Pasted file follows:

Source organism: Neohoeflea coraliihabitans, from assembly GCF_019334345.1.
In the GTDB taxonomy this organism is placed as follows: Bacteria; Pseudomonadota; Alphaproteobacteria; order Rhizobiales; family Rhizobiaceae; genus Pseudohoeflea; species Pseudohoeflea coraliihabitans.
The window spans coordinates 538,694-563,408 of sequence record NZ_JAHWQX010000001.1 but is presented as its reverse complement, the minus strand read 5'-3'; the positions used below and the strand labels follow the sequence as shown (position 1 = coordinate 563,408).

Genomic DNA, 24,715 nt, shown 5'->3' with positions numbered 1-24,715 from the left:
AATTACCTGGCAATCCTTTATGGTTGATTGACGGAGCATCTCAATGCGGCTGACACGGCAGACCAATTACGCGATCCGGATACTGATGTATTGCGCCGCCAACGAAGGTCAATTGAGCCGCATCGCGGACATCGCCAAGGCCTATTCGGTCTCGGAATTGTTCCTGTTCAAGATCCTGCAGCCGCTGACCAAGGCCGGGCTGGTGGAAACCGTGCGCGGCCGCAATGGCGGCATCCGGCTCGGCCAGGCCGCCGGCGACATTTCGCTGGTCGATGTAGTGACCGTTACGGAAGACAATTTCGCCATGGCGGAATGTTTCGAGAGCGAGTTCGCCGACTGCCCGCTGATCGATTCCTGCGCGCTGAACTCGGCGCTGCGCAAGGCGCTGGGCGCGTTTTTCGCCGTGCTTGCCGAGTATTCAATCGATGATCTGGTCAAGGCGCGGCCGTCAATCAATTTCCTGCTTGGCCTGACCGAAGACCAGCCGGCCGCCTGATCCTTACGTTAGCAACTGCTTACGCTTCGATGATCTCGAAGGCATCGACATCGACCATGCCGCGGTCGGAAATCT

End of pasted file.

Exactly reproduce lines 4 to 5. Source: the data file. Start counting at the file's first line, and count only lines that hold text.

Genomic DNA, 24,715 nt, shown 5'->3' with positions numbered 1-24,715 from the left:
AATTACCTGGCAATCCTTTATGGTTGATTGACGGAGCATCTCAATGCGGCTGACACGGCAGACCAATTACGCGATCCGGATACTGATGTATTGCGCCGCCAACGAAGGTCAATTGAGCCGCATCGCGGACATCGCCAAGGCCTATTCGGTCTCGGAATTGTTCCTGTTCAAGATCCTGCAGCCGCTGACCAAGGCCGGGCTGGTGGAAACCGTGCGCGGCCGCAATGGCGGCATCCGGCTCGGCCAGGCCGCCGGCGACATTTCGCTGGTCGATGTAGTGACCGTTACGGAAGACAATTTCGCCATGGCGGAATGTTTCGAGAGCGAGTTCGCCGACTGCCCGCTGATCGATTCCTGCGCGCTGAACTCGGCGCTGCGCAAGGCGCTGGGCGCGTTTTTCGCCGTGCTTGCCGAGTATTCAATCGATGATCTGGTCAAGGCGCGGCCGTCAATCAATTTCCTGCTTGGCCTGACCGAAGACCAGCCGGCCGCCTGATCCTTACGTTAGCAACTGCTTACGCTTCGATGATCTCGAAGGCATCGACATCGACCATGCCGCGGTCGGAAATCT